4. Ephena says:

    In novels for young adults, you often have plucky underdogs overcoming the establishment and political tradition to win the love and admiration of the people. It works for royal outcasts and minor princes all the time. It just doesn’t work that way for grown ups.

  5. Don says:

    I don’t know. It’s pretty fishy that they’d try to get Innes to sign that she wouldn’t run in Uni-Rosedale, then suddenly after she refuses with no warning her “team” then her “husband” is publicly outed for “bullying”. If you know who Freeland’s volunteers were, they were largely the most devout of Justin leadership volunteers. They could have done this without spreading rumours about someone. There must be more here than meets the eye.

  6. Horton Hears a Why says:

    Young Mr Paikin exemplifies principled thinking that should be applauded… but only up to the point that his thinking glosses over the nuances that do not contradict the principle. There is no contradiction between Trudeau’s promise to hold open nominations and the need to dismiss potential nominees who don’t meet ethical guidelines, who fail to follow proper procedure, or who might violate other reasonable qualifications like belonging to extremist groups.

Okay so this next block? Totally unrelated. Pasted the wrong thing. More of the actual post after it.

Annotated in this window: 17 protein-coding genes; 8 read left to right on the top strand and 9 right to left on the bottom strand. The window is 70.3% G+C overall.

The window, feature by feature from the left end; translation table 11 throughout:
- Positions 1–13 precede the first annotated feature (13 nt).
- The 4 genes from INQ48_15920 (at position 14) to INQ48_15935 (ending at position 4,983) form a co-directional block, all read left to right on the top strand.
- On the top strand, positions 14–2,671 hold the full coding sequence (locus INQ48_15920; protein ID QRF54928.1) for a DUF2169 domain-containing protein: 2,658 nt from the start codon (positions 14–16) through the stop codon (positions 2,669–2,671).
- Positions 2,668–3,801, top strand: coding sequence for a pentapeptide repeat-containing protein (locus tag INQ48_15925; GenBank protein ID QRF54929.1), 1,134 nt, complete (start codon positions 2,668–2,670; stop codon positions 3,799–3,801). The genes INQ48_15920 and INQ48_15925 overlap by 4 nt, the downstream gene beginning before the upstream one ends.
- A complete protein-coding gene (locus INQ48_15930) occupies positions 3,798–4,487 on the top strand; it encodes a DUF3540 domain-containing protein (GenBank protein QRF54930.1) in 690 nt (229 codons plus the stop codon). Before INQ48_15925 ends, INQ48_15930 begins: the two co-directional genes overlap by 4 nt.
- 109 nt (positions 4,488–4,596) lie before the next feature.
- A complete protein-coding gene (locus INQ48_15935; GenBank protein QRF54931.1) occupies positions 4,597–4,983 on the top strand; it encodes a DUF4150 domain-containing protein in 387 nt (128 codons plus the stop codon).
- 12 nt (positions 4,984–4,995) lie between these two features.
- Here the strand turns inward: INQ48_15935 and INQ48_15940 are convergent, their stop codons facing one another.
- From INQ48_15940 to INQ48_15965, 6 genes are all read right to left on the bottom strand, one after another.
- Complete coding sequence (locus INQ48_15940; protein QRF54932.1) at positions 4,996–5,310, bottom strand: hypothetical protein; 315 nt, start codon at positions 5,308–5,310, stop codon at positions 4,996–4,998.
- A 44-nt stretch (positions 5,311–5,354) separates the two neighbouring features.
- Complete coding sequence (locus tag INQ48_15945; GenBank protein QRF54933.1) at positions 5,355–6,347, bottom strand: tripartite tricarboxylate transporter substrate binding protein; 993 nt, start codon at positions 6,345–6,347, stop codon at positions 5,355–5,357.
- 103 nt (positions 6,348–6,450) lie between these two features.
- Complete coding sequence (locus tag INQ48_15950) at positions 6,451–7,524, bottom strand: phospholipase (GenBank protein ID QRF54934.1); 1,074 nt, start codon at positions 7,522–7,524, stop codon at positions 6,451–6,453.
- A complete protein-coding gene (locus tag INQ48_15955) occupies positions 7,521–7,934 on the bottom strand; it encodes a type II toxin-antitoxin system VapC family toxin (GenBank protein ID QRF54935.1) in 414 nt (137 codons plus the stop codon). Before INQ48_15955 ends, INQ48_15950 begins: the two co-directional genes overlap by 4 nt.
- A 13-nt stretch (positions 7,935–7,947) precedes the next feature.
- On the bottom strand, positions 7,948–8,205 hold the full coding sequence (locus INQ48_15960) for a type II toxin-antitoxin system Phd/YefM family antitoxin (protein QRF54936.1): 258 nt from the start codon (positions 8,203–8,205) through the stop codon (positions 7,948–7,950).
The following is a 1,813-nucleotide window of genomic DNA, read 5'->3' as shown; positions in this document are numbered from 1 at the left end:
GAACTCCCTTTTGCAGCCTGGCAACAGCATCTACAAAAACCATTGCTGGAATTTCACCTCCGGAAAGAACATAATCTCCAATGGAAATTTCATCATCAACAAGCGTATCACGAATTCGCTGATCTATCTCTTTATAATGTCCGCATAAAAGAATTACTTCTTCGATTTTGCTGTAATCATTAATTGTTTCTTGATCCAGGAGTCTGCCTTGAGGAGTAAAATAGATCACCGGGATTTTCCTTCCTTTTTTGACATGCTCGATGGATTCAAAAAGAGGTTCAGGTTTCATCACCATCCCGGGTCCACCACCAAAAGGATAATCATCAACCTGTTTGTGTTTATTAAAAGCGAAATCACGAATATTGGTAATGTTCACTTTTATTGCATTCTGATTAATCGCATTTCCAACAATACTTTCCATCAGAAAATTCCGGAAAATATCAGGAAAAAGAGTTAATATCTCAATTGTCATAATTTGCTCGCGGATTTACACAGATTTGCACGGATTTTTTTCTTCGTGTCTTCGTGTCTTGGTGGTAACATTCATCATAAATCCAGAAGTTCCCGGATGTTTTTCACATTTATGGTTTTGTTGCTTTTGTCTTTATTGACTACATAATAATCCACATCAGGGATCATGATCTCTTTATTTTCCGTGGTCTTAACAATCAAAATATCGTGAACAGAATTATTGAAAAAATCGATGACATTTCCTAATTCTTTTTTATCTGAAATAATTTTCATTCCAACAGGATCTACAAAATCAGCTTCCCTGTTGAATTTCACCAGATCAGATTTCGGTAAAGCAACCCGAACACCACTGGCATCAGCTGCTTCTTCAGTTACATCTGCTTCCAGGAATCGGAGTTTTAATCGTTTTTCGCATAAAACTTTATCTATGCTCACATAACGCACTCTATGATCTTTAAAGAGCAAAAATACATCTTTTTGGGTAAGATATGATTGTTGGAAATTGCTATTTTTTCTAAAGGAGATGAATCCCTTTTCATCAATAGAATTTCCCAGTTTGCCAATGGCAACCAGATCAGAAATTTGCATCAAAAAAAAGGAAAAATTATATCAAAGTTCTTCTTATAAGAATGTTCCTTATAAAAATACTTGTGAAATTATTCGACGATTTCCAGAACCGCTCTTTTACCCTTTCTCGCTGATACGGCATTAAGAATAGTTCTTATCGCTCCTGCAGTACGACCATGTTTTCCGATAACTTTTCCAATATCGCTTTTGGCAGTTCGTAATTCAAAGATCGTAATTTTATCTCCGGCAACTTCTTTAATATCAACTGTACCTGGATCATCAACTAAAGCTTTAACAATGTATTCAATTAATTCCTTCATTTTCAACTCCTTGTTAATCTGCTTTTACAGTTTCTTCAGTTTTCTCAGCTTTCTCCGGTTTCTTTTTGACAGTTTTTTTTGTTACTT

Trudeau’s call on Innes/Ianno issue may have been on the margins, but leaders are there to make the tough calls. It was also hardly akin to parachuting in a candidate at the expense of other qualified potential nominees. If the party has no way to enforce integrity in its nominee candidates, it’ll have no integrity itself.

  7. adam says:

    Someone accused of intimidating people within the party should they back the “wrong candidate” is hardly someone worth falling on your sword for.

  8. Malcolm says:

    Considering Trudeau really blocked Innes because Innes wouldn’t promise to step aside for Trudeau’s favourite, Leon’s comment is disingenuous.

  9. Bill Tom says:

    I support Justin Trudeau’s actions on this matter. There appears to be some intimidation tactics used and he is holding candidates and their campaign teams to account for their actions. Some may argue it was not the candidate herself that did it, but it was the person closet to her and not just any ordinary campaign worker.

  10. islandcynic says:

    Trudeau couldn’t get Innes to agree to his manipulation so he got rid of her. The whole point is to not have this interference in the nomination process at the grassroots level. Can the Liberals not trust their members to see through the fog and pick the best candidate? I guess not.

  11. xoxox says:

    Zach who…?